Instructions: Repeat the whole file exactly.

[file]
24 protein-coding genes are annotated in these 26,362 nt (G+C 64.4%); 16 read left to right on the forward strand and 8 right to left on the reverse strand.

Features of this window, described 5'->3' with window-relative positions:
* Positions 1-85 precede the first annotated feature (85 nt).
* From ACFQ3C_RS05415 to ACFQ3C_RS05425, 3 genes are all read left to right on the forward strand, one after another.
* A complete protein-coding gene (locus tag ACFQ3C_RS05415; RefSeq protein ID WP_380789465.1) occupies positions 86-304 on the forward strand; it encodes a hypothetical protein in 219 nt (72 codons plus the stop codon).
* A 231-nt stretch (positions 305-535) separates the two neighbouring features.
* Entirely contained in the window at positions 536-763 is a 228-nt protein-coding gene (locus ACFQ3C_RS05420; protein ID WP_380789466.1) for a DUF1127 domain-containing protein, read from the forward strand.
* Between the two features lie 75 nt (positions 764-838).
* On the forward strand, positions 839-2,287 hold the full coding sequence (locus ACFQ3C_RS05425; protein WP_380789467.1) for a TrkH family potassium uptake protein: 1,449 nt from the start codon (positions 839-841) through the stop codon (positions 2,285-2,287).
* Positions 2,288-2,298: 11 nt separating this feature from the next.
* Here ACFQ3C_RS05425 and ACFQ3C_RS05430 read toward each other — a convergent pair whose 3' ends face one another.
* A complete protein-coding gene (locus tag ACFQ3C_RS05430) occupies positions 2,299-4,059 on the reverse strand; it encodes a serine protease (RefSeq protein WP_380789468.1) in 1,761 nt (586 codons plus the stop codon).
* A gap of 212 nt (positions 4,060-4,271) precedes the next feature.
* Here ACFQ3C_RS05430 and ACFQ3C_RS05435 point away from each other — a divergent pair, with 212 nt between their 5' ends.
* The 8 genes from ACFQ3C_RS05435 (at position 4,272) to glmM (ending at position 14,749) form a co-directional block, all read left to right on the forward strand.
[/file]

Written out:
24 protein-coding genes are annotated in these 26,362 nt (G+C 64.4%); 16 read left to right on the forward strand and 8 right to left on the reverse strand.

Features of this window, described 5'->3' with window-relative positions:
* Positions 1-85 precede the first annotated feature (85 nt).
* From ACFQ3C_RS05415 to ACFQ3C_RS05425, 3 genes are all read left to right on the forward strand, one after another.
* A complete protein-coding gene (locus tag ACFQ3C_RS05415; RefSeq protein ID WP_380789465.1) occupies positions 86-304 on the forward strand; it encodes a hypothetical protein in 219 nt (72 codons plus the stop codon).
* A 231-nt stretch (positions 305-535) separates the two neighbouring features.
* Entirely contained in the window at positions 536-763 is a 228-nt protein-coding gene (locus ACFQ3C_RS05420; protein ID WP_380789466.1) for a DUF1127 domain-containing protein, read from the forward strand.
* Between the two features lie 75 nt (positions 764-838).
* On the forward strand, positions 839-2,287 hold the full coding sequence (locus ACFQ3C_RS05425; protein WP_380789467.1) for a TrkH family potassium uptake protein: 1,449 nt from the start codon (positions 839-841) through the stop codon (positions 2,285-2,287).
* Positions 2,288-2,298: 11 nt separating this feature from the next.
* Here ACFQ3C_RS05425 and ACFQ3C_RS05430 read toward each other — a convergent pair whose 3' ends face one another.
* A complete protein-coding gene (locus tag ACFQ3C_RS05430) occupies positions 2,299-4,059 on the reverse strand; it encodes a serine protease (RefSeq protein WP_380789468.1) in 1,761 nt (586 codons plus the stop codon).
* A gap of 212 nt (positions 4,060-4,271) precedes the next feature.
* Here ACFQ3C_RS05430 and ACFQ3C_RS05435 point away from each other — a divergent pair, with 212 nt between their 5' ends.
* The 8 genes from ACFQ3C_RS05435 (at position 4,272) to glmM (ending at position 14,749) form a co-directional block, all read left to right on the forward strand.